All living things are born. And then they die.
React components have similar lifecycles. They are born (mounted), updated, and eventually die (unmounted). By building our understanding of React, we can help all components have good lifecycles.
We'll look at the different steps to a component's lifecycle while going over the component API. Most of this logic lives in ReactCompositeComponent if you'd like to reference the source.
A component begins its life when it is instantiated. The constructor is called with the initial set of props. In this function, we perform any initialization logic and set the component's initial state.
For components that don't have state, the default constructor is often sufficient (and so you can skip writing one).
React will render the component for the first time. React will process the return value and recursively instantiate and mount child components.
At the end of the render loop, React will update the DOM to match the virtual DOM. For newly instantiated components, this is when the DOM nodes are created.
When the instance is rendered into DOM for the first time, React will call
componentDidMount() if it is defined. This is the first time you have access to the DOM and child refs.
Now the component instance is rendered and alive. It will live happily and update until it is unmounted.
There are four reasons why React will update a component.
When a parent component is re-rendered, React will either update or unmount the child instance. We'll take a deeper look at this process when we dive into the reconciliation algorithm.
This is called when a parent component is re-rendered (or ReactDOM.render is called). This is where you update state that is derived from changes in props.
Before continuing with the update, React will call this optional method to check whether it should continue with the update. By returning false here, the update loop for this instance ends early and all the remaining steps are skipped. This is a key hook to making your apps more performant; learn more in the article Optimizing with shouldComponentUpdate.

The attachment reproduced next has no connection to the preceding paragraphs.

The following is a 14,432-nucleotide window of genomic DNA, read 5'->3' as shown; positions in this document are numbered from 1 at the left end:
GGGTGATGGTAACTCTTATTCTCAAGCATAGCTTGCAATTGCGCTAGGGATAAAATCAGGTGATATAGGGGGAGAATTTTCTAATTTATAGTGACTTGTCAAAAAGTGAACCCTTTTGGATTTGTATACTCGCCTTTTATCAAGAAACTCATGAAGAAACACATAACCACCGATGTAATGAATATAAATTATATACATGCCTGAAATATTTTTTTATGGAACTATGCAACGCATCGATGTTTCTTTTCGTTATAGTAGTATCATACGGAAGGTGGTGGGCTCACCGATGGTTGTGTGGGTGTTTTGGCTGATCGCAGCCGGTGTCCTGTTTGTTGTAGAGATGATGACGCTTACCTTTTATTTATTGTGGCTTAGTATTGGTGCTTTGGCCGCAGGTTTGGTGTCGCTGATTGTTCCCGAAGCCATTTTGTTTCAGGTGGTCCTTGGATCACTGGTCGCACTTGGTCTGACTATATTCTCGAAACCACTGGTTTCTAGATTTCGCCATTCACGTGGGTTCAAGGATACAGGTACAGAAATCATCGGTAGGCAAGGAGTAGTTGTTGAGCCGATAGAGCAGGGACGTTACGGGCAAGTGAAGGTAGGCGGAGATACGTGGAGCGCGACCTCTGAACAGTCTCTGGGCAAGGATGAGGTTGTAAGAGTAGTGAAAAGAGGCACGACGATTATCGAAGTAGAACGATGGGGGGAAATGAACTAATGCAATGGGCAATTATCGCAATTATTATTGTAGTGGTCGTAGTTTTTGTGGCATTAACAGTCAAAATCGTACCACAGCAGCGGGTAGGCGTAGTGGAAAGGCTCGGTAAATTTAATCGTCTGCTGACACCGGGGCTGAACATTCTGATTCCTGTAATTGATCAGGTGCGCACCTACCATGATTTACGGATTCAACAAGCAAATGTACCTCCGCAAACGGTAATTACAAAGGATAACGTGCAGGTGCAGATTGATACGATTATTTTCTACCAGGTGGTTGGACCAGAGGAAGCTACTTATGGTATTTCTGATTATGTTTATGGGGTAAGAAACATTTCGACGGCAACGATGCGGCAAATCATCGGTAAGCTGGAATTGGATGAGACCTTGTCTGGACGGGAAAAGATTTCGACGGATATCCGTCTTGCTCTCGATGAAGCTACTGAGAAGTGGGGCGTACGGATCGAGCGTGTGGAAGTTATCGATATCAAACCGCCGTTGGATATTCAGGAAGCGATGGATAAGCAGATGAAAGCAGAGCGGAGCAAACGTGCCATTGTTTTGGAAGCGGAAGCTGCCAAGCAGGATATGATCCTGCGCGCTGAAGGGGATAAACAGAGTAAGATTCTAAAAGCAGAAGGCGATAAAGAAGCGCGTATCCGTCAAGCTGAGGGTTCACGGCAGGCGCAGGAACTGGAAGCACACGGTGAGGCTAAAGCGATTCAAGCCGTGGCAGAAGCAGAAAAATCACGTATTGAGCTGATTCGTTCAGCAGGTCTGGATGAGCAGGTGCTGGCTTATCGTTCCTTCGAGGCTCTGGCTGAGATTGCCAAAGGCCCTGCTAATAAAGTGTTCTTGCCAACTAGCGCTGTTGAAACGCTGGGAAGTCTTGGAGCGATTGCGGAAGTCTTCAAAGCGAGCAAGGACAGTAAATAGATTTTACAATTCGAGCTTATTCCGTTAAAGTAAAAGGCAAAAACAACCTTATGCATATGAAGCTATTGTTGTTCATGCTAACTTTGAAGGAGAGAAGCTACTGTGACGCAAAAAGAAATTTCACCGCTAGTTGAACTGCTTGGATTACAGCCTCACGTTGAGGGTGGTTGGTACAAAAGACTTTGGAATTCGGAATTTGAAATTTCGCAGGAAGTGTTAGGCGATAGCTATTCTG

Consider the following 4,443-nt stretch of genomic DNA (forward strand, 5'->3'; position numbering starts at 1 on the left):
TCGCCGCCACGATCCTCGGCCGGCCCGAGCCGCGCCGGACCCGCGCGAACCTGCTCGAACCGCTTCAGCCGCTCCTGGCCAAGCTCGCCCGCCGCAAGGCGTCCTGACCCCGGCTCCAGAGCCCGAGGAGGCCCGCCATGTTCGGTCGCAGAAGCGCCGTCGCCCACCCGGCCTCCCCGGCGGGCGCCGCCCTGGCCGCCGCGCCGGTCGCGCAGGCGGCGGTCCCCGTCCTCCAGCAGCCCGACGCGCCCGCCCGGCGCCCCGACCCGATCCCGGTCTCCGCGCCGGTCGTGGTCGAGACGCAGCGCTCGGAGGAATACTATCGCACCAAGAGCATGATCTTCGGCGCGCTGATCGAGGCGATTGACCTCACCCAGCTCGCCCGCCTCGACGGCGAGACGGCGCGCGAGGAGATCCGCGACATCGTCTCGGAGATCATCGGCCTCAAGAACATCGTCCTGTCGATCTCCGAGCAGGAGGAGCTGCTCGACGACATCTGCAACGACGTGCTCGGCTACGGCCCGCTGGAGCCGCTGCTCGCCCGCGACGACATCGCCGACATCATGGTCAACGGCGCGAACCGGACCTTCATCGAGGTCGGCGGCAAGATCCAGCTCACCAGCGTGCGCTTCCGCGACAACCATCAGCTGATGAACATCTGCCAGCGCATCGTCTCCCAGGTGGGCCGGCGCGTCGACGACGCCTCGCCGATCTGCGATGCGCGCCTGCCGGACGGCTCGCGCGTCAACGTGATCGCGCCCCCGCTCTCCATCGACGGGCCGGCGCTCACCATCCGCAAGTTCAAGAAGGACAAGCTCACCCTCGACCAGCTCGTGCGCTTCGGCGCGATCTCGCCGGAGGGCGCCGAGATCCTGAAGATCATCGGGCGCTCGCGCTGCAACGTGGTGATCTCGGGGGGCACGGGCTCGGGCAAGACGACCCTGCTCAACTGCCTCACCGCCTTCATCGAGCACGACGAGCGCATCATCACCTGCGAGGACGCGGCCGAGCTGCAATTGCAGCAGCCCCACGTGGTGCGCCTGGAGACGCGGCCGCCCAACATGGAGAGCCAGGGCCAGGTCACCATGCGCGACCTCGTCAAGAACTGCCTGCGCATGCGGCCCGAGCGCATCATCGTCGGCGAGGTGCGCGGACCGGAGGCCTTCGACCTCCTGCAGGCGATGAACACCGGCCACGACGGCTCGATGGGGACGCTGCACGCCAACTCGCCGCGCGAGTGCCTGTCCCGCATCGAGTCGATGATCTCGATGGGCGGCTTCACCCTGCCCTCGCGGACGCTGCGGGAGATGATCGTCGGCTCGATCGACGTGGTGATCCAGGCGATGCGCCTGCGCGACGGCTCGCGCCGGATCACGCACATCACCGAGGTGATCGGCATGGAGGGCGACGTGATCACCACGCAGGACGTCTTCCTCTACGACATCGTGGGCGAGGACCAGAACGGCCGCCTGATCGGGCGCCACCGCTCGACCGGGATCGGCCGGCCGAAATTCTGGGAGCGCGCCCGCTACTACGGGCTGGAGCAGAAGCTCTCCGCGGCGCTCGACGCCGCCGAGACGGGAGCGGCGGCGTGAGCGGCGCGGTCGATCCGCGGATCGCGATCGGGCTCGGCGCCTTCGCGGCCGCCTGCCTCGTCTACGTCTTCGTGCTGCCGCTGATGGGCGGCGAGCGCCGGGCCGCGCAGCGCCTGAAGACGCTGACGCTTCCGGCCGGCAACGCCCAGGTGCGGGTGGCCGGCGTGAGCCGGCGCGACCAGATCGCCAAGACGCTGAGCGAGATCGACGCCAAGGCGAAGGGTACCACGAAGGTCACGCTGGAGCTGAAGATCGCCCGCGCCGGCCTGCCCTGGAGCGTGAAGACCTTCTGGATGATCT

Once React has the green light to do the update, React will perform the following steps.
This method is called right before the update call to render.
There is nothing different about this
render call compared to the call for the initial
render. This point is very important to React. Your
render function should not differentiate whether this is the initial render or an update.
render's return value and compares it to the return value last time
render was called and decides what updates to make, if any. This is the heart of the reconciliation process that we'll dive into next chapter. After reconciliation, React will recursively mount, update, and unmount child components as needed. Once the process resolves to base virtual DOM components, React updates the actual DOM.
This method is called after React finishes the update and syncs the DOM.
Components are unmounted when the parent component is no longer rendered or the parent component performs an update that does not render this instance.
ReactDOM.unmountComponentAtNode will also trigger an unmount.
This method is called right before React unmounts the component and does its cleanup. As with other operations, React recursively unmounts the children. Finally, React removes the nodes from the DOM and the component lifecycle is complete.
Once the component is unmounted, the instance no longer exists. If the instance continued to execute instructions, it'd be equivalent of someone operating from the grave. Any logic you would want in
componentDidUnmount should go in
componentWillUnmount or managed by the owner component.
rendermethod is called on the initial mount and subsequent updates. Render should be a pure function that maps input (
this.state) to output that is unaware whether the component has been rendered before.
For more details on the API, check out the official docs.
Now is a great time to give React Native 5 minutes (or more honestly, several hours). Let's dig in why.